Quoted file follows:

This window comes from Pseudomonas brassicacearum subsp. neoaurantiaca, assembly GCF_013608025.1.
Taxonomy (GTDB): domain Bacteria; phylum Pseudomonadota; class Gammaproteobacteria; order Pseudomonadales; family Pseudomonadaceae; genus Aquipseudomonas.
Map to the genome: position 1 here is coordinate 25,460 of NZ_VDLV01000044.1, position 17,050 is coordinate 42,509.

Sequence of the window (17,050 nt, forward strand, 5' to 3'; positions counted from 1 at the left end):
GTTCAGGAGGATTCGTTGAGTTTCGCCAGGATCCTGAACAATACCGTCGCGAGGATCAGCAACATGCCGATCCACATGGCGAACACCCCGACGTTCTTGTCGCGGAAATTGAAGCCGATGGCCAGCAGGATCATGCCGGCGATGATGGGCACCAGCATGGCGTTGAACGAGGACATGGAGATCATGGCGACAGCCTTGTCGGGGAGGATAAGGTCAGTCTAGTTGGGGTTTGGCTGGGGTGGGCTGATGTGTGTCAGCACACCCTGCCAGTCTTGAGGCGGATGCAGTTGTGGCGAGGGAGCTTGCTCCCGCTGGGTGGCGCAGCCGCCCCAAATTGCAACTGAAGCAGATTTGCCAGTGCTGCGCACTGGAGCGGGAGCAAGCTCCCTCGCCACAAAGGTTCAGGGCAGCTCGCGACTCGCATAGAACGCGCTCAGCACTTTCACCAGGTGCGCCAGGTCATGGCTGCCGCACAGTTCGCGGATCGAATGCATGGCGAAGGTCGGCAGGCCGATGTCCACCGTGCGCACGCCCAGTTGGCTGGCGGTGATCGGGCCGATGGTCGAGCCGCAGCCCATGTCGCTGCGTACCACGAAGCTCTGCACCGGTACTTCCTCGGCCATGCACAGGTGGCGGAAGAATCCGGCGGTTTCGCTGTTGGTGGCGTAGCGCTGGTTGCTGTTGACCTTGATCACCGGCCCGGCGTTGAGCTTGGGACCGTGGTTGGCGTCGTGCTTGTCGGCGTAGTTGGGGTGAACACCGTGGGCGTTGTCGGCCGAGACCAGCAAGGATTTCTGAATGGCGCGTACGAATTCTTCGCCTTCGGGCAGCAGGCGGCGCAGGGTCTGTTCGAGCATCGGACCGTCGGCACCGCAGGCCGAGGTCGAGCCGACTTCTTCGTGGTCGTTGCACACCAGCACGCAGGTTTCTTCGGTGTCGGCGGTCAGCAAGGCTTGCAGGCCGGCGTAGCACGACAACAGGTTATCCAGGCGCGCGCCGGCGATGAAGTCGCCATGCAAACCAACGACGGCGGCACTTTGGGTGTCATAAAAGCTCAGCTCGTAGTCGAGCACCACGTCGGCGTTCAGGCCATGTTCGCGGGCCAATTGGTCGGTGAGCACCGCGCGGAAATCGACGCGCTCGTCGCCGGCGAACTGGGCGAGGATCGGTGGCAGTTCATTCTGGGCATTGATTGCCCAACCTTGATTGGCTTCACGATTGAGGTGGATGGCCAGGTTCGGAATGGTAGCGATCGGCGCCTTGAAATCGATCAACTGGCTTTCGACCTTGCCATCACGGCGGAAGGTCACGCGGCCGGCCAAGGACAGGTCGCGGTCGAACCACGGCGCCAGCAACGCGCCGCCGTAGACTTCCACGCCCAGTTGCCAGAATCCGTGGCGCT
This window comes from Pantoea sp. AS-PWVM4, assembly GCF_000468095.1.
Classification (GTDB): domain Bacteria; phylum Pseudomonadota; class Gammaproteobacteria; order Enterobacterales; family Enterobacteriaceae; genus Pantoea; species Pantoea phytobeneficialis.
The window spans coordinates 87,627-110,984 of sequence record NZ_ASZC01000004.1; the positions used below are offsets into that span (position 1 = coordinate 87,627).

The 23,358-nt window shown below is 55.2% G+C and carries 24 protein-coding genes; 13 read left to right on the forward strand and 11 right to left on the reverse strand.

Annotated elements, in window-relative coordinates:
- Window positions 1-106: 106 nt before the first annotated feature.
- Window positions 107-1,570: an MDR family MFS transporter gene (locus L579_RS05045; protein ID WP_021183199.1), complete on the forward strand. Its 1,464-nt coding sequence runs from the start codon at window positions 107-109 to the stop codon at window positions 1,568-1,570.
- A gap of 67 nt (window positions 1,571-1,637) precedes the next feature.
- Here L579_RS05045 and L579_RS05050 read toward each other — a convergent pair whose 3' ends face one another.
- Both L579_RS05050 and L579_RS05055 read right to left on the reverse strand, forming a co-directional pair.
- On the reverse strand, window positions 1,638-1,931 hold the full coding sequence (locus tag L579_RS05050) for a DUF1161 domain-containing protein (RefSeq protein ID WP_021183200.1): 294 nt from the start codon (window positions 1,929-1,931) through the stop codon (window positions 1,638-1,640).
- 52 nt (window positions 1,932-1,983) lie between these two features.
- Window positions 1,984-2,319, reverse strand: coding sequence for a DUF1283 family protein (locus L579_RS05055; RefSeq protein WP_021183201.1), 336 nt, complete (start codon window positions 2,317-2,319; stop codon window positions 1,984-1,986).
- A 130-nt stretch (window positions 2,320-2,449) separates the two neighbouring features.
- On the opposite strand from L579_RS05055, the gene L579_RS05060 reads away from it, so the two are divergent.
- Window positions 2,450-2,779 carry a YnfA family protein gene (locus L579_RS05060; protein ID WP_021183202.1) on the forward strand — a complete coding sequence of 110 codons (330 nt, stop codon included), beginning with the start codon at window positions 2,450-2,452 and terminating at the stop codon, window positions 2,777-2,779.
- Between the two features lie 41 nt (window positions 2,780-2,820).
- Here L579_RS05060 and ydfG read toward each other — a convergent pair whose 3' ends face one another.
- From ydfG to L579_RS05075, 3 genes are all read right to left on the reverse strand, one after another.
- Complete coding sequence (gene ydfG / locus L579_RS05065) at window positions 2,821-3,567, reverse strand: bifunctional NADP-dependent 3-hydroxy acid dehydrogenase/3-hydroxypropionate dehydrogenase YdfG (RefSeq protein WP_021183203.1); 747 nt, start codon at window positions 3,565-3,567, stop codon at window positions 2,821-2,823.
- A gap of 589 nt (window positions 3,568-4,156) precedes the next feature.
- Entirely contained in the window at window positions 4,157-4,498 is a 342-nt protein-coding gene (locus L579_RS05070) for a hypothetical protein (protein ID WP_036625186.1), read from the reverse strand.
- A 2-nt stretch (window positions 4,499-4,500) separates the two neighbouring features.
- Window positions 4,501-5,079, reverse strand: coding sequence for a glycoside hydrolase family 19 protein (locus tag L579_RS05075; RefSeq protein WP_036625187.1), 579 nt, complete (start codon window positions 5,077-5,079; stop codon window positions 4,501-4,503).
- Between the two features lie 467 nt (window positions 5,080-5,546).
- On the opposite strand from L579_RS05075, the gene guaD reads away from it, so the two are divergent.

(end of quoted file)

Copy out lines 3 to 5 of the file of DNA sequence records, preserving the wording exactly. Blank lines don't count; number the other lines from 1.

Map to the genome: position 1 here is coordinate 25,460 of NZ_VDLV01000044.1, position 17,050 is coordinate 42,509.

Sequence of the window (17,050 nt, forward strand, 5' to 3'; positions counted from 1 at the left end):
GTTCAGGAGGATTCGTTGAGTTTCGCCAGGATCCTGAACAATACCGTCGCGAGGATCAGCAACATGCCGATCCACATGGCGAACACCCCGACGTTCTTGTCGCGGAAATTGAAGCCGATGGCCAGCAGGATCATGCCGGCGATGATGGGCACCAGCATGGCGTTGAACGAGGACATGGAGATCATGGCGACAGCCTTGTCGGGGAGGATAAGGTCAGTCTAGTTGGGGTTTGGCTGGGGTGGGCTGATGTGTGTCAGCACACCCTGCCAGTCTTGAGGCGGATGCAGTTGTGGCGAGGGAGCTTGCTCCCGCTGGGTGGCGCAGCCGCCCCAAATTGCAACTGAAGCAGATTTGCCAGTGCTGCGCACTGGAGCGGGAGCAAGCTCCCTCGCCACAAAGGTTCAGGGCAGCTCGCGACTCGCATAGAACGCGCTCAGCACTTTCACCAGGTGCGCCAGGTCATGGCTGCCGCACAGTTCGCGGATCGAATGCATGGCGAAGGTCGGCAGGCCGATGTCCACCGTGCGCACGCCCAGTTGGCTGGCGGTGATCGGGCCGATGGTCGAGCCGCAGCCCATGTCGCTGCGTACCACGAAGCTCTGCACCGGTACTTCCTCGGCCATGCACAGGTGGCGGAAGAATCCGGCGGTTTCGCTGTTGGTGGCGTAGCGCTGGTTGCTGTTGACCTTGATCACCGGCCCGGCGTTGAGCTTGGGACCGTGGTTGGCGTCGTGCTTGTCGGCGTAGTTGGGGTGAACACCGTGGGCGTTGTCGGCCGAGACCAGCAAGGATTTCTGAATGGCGCGTACGAATTCTTCGCCTTCGGGCAGCAGGCGGCGCAGGGTCTGTTCGAGCATCGGACCGTCGGCACCGCAGGCCGAGGTCGAGCCGACTTCTTCGTGGTCGTTGCACACCAGCACGCAGGTTTCTTCGGTGTCGGCGGTCAGCAAGGCTTGCAGGCCGGCGTAGCACGACAACAGGTTATCCAGGCGCGCGCCGGCGATGAAGTCGCCATGCAAACCAACGACGGCGGCACTTTGGGTGTCATAAAAGCTCAGCTCGTAGTCGAGCACCACGTCGGCGTTCAGGCCATGTTCGCGGGCCAATTGGTCGGTGAGCACCGCGCGGAAATCGACGCGCTCGTCGCCGGCGAACTGGGCGAGGATCGGTGGCAGTTCATTCTGGGCATTGATTGCCCAACCTTGATTGGCTTCACGATTGAGGTGGATGGCCAGGTTCGGAATGGTAGCGATCGGCGCCTTGAAATCGATCAACTGGCTTTCGACCTTGCCATCACGGCGGAAGGTCACGCGGCCGGCCAAGGACAGGTCGCGGTCGAACCACGGCGCCAGCAACGCGCCGCCGTAGACTTCCACGCCCAGTTGCCAGAATCCGTGGCGCT